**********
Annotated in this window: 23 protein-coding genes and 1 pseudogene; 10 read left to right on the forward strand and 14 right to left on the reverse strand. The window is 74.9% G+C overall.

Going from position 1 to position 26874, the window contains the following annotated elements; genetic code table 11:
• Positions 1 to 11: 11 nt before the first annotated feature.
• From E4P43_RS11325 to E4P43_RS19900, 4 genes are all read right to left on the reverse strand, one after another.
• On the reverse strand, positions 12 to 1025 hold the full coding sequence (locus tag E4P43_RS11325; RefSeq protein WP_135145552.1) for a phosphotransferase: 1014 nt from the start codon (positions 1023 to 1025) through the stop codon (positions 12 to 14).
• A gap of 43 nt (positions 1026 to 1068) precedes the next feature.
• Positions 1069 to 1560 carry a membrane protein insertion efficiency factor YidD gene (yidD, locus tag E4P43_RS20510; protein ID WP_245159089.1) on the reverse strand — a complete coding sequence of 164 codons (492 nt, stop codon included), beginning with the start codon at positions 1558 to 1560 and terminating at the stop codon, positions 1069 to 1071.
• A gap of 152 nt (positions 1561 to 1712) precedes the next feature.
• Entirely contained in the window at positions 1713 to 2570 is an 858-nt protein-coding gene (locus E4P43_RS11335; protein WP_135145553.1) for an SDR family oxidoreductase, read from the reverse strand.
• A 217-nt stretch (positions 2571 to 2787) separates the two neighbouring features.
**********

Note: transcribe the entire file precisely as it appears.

Annotated in this window: 23 protein-coding genes and 1 pseudogene; 10 read left to right on the forward strand and 14 right to left on the reverse strand. The window is 74.9% G+C overall.

Going from position 1 to position 26874, the window contains the following annotated elements; genetic code table 11:
• Positions 1 to 11: 11 nt before the first annotated feature.
• From E4P43_RS11325 to E4P43_RS19900, 4 genes are all read right to left on the reverse strand, one after another.
• On the reverse strand, positions 12 to 1025 hold the full coding sequence (locus tag E4P43_RS11325; RefSeq protein WP_135145552.1) for a phosphotransferase: 1014 nt from the start codon (positions 1023 to 1025) through the stop codon (positions 12 to 14).
• A gap of 43 nt (positions 1026 to 1068) precedes the next feature.
• Positions 1069 to 1560 carry a membrane protein insertion efficiency factor YidD gene (yidD, locus tag E4P43_RS20510; protein ID WP_245159089.1) on the reverse strand — a complete coding sequence of 164 codons (492 nt, stop codon included), beginning with the start codon at positions 1558 to 1560 and terminating at the stop codon, positions 1069 to 1071.
• A gap of 152 nt (positions 1561 to 1712) precedes the next feature.
• Entirely contained in the window at positions 1713 to 2570 is an 858-nt protein-coding gene (locus E4P43_RS11335; protein WP_135145553.1) for an SDR family oxidoreductase, read from the reverse strand.
• A 217-nt stretch (positions 2571 to 2787) separates the two neighbouring features.